Fun_People Archive
2 Nov
The Halloween Document

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From: Peter Langston <psl>
Date: Mon,  2 Nov 98 13:31:05 -0800
To: Fun_People
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Subject: The Halloween Document

X-Lib-of-Cong-ISSN: 1098-7649
[I have included a few of the links as text in <angle brackets>. -psl]

	Open Source Software

	A (New?) Development Methodology

The body of the Halloween Document is an internal strategy memorandum on
Microsoft's possible responses to the Linux/Open Source phenomenon. It
smells too strongly of Microsoft's unique corporate culture (as revealed by
independent resources such as _The Borg_ <>) to
be other than genuine.

The list of collaborators mentioned at the end includes some people who are
known to be key players at Microsoft, and the document reads as though the
research effort had the cooperation of top management; it may even have been
commissioned as a policy white paper for Bill Gates's attention (the author
seems to have expected that Gates would read it).

Accordingly, it provides us with a very valuable look past Microsoft's
dismissive marketing spin about Open Source at what the company is actually
thinking -- which, as you'll see, is an odd combination of astuteness and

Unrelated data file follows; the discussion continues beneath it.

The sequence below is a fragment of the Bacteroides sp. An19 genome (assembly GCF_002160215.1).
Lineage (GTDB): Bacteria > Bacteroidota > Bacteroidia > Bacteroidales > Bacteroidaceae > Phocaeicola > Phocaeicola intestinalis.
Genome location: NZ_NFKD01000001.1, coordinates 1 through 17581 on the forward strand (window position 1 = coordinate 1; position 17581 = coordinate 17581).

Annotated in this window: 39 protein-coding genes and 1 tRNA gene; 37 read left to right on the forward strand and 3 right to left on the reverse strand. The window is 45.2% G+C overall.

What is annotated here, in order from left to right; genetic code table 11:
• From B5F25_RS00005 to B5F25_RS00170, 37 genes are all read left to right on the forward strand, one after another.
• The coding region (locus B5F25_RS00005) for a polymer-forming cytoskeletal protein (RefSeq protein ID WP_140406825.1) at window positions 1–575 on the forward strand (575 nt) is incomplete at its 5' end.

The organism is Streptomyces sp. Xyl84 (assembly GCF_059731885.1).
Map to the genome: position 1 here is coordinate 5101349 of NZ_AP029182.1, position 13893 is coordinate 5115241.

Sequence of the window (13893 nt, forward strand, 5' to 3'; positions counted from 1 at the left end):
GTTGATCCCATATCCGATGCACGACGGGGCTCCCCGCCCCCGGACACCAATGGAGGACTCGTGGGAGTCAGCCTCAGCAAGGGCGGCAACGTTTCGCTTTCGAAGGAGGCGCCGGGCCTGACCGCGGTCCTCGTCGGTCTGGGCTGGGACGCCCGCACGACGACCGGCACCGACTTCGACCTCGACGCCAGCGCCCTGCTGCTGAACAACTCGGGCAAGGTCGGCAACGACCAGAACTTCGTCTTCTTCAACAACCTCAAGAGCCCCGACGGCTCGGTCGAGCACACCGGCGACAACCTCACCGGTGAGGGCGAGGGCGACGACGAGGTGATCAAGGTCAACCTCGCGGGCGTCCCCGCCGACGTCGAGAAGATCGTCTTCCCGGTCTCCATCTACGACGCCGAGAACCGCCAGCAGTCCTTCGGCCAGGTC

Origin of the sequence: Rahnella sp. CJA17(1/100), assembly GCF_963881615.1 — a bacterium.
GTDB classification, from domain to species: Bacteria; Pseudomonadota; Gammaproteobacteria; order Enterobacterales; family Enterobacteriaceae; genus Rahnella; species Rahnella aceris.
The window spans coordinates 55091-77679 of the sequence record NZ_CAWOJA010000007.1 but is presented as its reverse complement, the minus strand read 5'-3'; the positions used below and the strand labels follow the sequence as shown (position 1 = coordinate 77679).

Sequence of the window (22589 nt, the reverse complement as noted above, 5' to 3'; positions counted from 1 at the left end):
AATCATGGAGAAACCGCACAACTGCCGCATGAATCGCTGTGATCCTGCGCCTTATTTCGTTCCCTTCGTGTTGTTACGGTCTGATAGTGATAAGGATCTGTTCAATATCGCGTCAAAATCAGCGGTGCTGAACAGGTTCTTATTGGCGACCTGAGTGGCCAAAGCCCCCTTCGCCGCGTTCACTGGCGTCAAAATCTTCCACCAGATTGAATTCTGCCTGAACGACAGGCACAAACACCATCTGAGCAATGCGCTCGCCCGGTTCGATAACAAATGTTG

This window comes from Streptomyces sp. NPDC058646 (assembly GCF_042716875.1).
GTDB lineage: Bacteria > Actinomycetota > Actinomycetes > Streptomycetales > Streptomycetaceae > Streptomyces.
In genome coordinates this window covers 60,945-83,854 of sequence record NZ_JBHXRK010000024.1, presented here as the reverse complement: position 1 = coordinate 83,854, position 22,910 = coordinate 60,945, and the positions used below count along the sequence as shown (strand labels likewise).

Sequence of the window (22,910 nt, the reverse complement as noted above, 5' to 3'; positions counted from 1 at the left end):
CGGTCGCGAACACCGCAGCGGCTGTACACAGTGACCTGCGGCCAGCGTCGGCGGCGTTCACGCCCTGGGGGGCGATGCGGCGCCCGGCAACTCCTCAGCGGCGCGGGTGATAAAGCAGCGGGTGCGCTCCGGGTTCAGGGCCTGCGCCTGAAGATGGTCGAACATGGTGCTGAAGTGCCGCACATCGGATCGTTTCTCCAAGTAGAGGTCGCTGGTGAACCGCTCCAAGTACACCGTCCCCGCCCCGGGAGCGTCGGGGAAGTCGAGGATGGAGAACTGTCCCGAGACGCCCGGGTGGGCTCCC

institutional myopia.

Since the author quoted my analyses of open-source community dynamics (_The
Cathedral and the Bazaar_
<>) and _Homesteading
the Noosphere_ <>)
extensively, it seems fair that I should respond on behalf of the community.

Here are some notable quotes from the document, with hotlinks to where they
are embedded. It's helpful to know that ``OSS'' is the author's abbreviation
for ``Open Source Software''.

_*_ OSS poses a direct, short-term revenue and platform threat to Microsoft,
particularly in server space. Additionally, the intrinsic parallelism and
free idea exchange in OSS has benefits that are not replicable with our
current licensing model and therefore present a long term developer
mindshare threat.

_*_ Recent case studies (the Internet) provide very dramatic evidence ...
that commercial quality can be achieved / exceeded by OSS projects.

_*_ understand how to compete against OSS, we must target a process
rather than a company.

_*_ OSS is long-term credible ... FUD tactics can not be used to combat it.

_*_ Linux and other OSS advocates are making a progressively more credible
argument that OSS software is at least as robust -- if not more -- than
commercial alternatives. The Internet provides an ideal, high-visibility
showcase for the OSS world.

_*_ Linux has been deployed in mission critical, commercial environments
with an excellent pool of public testimonials. ... Linux outperforms many
other UNIXes ... Linux is on track to eventually own the x86 UNIX market

_*_ Linux can win as long as services / protocols are commodities.

_*_ OSS projects have been able to gain a foothold in many server
applications because of the wide utility of highly commoditized, simple
protocols. By extending these protocols and developing new protocols, we
can deny OSS projects entry into the market.

_*_ The ability of the OSS process to collect and harness the collective IQ
of thousands of individuals across the Internet is simply amazing. More
importantly, OSS evangelization scales with the size of the Internet much
faster than our own evangelization efforts appear to scale.

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